BOTSWANA’S government says it will accept a court ruling that effectively foils President’s Ian Khama’s bid to appoint his brother Tshekedi Khama as vice-president.
Khama, 61, re-elected for a second term in October 24 polls, wanted lawmakers to vote by a show of hands for his deputy instead of through a secret ballot.
According to critics, Khama was cynically calculating that MPs of his ruling Botswana Democratic Party (BDP) would be afraid to openly oppose him by rejecting his brother, while a secret vote and the anonymity if offers would have emboldened them to revolt.
The Court of Appeal on Tuesday followed the High Court in judging a secret parliamentary ballot constitutional.
“Government accepts that the matter has been resolved and wishes to assure the public that it will respect and fully implement the decision of the court,” the executive said in a statement late Tuesday.
Khama had faced a backlash from within his own party over the prospect of Tshekedi being vice president, with parliamentarians accusing the president of trying to create a dynasty in one of Africa’s most democratic nations.
This setback, however, does not mean that the younger Khama will end like almost-similarly named DR Congo veteran opposition leader Etienne Tshisekedi, whose many attempts to lead his country have failed.
He could still become president in future, but at a high price to Botswana’s democracy.
The BDP, after all, has been in power since independence in 1966 and is Africa’s, and one of the world’s, longest ruling democratic parties. (READ “Khama wins second term as Botswana’s BDP becomes Africa’s, and one of the world’s, longest-ruling democratic parties”).
Ahead of the October elections, the newly formed Umbrella for Democratic Change (UDC), led by Duma Boko, which was contesting elections for the first time and became the official opposition with 17 seats in parliament, was already sounding alarms bells.
It accused accused Khama of becoming “increasingly authoritarian”.
However, Tshekedi can take heart from the fact that Botswana is not allergic to a little dynastic politics (in that sense it is similar to other regions of undemocratic Africa).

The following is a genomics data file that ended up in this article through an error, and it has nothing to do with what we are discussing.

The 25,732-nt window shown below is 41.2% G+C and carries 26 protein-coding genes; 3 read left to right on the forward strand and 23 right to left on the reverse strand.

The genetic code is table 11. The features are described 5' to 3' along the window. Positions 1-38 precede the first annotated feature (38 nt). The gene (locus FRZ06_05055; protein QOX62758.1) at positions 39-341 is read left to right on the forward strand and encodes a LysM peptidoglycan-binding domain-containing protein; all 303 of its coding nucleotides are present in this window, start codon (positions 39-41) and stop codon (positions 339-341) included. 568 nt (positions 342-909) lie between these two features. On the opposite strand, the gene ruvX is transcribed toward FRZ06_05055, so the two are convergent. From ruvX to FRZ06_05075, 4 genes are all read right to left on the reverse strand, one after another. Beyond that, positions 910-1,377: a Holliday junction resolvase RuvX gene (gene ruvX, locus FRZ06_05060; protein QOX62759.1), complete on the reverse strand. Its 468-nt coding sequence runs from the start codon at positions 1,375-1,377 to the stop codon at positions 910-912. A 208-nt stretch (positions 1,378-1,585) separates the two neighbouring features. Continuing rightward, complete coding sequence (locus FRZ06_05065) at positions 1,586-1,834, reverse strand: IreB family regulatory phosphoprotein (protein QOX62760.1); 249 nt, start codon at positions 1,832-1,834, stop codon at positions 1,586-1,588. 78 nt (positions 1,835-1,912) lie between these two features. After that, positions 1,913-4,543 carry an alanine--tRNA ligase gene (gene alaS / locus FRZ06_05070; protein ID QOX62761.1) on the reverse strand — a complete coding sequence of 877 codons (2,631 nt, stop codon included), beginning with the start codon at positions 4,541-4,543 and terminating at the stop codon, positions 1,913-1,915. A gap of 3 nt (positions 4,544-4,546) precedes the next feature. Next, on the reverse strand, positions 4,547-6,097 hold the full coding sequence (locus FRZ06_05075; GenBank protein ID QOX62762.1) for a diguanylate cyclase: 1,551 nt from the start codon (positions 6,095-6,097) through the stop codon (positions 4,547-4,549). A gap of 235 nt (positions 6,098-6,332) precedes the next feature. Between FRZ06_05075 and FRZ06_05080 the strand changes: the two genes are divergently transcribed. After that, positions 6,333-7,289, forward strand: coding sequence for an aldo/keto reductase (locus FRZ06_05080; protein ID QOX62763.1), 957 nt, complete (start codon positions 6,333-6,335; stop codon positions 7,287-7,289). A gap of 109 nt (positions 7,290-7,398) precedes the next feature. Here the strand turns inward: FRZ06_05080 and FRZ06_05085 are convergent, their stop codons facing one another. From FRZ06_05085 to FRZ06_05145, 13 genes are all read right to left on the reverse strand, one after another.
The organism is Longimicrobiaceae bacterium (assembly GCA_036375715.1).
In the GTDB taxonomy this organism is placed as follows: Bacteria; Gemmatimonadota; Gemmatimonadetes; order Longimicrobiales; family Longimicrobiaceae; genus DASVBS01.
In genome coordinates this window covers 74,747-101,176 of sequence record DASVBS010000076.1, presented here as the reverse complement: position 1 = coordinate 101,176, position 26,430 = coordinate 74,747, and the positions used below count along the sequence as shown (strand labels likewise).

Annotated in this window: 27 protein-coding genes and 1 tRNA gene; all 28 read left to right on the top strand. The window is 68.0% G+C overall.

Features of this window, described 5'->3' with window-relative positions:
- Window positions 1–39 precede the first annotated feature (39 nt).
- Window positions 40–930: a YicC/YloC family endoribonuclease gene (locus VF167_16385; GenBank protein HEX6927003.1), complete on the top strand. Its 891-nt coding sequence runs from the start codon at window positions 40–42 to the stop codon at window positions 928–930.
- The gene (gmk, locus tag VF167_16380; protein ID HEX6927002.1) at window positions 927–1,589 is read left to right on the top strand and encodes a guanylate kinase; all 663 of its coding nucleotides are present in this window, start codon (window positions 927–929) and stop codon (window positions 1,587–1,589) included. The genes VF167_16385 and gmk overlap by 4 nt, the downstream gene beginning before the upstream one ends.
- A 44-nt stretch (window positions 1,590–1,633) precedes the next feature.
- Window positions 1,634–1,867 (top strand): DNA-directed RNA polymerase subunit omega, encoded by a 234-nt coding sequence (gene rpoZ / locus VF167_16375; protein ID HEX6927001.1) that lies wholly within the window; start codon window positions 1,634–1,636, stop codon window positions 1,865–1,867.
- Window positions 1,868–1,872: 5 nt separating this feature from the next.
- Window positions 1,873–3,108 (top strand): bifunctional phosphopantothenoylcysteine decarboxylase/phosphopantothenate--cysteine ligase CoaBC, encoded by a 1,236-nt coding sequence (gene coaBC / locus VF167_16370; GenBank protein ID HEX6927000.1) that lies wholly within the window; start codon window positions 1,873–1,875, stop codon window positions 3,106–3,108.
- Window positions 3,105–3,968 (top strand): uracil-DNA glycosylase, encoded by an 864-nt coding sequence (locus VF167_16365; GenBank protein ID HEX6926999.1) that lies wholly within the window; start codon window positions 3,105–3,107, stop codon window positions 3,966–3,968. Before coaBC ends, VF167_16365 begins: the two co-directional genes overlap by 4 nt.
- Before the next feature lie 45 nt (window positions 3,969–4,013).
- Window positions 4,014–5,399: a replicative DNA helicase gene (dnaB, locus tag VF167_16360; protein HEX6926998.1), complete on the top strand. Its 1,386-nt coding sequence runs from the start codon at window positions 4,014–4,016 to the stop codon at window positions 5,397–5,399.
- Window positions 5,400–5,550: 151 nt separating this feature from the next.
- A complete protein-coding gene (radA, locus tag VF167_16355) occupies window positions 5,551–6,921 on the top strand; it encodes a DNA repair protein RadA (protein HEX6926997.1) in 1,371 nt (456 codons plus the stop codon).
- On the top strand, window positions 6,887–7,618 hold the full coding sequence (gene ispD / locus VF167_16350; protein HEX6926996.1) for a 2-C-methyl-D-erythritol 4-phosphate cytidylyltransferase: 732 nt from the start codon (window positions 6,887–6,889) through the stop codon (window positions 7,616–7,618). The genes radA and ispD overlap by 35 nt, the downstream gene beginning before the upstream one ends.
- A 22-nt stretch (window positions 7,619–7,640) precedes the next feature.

President Khama, after all, is the son of the country’s first president, Seretse Khama.
Botswana has long been considered one of Africa’s major success stories. Formerly one of the poorest nations in the world, it managed to build a prosperous economy based on diamond mining and a stable political system as many other African nations fell into ruinous dictatorships and poverty.
But a lot of it also had to do with the character of the men who have led Botswana, allowing them to blunt the opposition that elsewhere would have blown up over the domination of power by one party.
The president’s father, Seretse, was a mild-mannered, thoughtful man. His successor Quett Masire was also even-tempered and unassuming, as was Festus Mogae who followed him, although once or twice a year, he would let himself go.
Arrogant and testy
By contrast, Ian can be testy, arrogant, and given to speaking out of turn. A bachelor, the president has had to contend with the country’s unending yearning for a First Lady. In addition, as chief of the Bamangwato people, custom requires him to be married.
In 2010, he broached the subject in a manner that would have cost leaders in touchy countries and more competitive politics their job.
At a political party meeting, Khama said his top requirement for a future wife is that she needs to be tall, slim and beautiful; this, as media reports noted, in a country known for short, heavy set women.
He wasn’t done. To drive the point home he pointed to the Assistant Minister of Local Government Botlhogile Tshreletso and said, “I don’t want one like this one. She may fail to pass through the door, breaking furniture with her heavy weight and even break the vehicle’s shock absorbers.”
It is a sign of how entrenched democracy is in Botswana that the ruling party and courts pushed back against the president, and that the government accepted their rulings.
In countries like Gabon and Togo, presidents positioned their children well enough that they were able to succeed them, and in southern Africa all eyes now are on Zimbabwe where President Robert Mugabe’s wife Grace has been staging a very public and scrappy fight against vice-president Joice Mujuru, in what analysts say is a power grab aimed at ousting the VP and possibly opening the way for her to succeed her increasingly frail 90-year-old husband.
Still, president Khama’s actions are a warning that one cannot take democracy for granted anywhere in Africa yet. History is full of great kingdoms and empires that were built by wise men, but ruined in short order by a reckless and inept heir.